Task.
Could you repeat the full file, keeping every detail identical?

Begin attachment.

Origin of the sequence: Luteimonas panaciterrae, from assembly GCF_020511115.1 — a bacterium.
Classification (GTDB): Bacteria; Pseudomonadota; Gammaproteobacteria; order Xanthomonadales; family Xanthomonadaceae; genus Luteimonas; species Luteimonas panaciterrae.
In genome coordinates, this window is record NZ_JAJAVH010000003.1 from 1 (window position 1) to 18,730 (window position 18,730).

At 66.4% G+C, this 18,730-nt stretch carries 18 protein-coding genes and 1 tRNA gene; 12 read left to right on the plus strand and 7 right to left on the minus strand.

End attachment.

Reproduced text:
Origin of the sequence: Luteimonas panaciterrae, from assembly GCF_020511115.1 — a bacterium.
Classification (GTDB): Bacteria; Pseudomonadota; Gammaproteobacteria; order Xanthomonadales; family Xanthomonadaceae; genus Luteimonas; species Luteimonas panaciterrae.
In genome coordinates, this window is record NZ_JAJAVH010000003.1 from 1 (window position 1) to 18,730 (window position 18,730).

At 66.4% G+C, this 18,730-nt stretch carries 18 protein-coding genes and 1 tRNA gene; 12 read left to right on the plus strand and 7 right to left on the minus strand.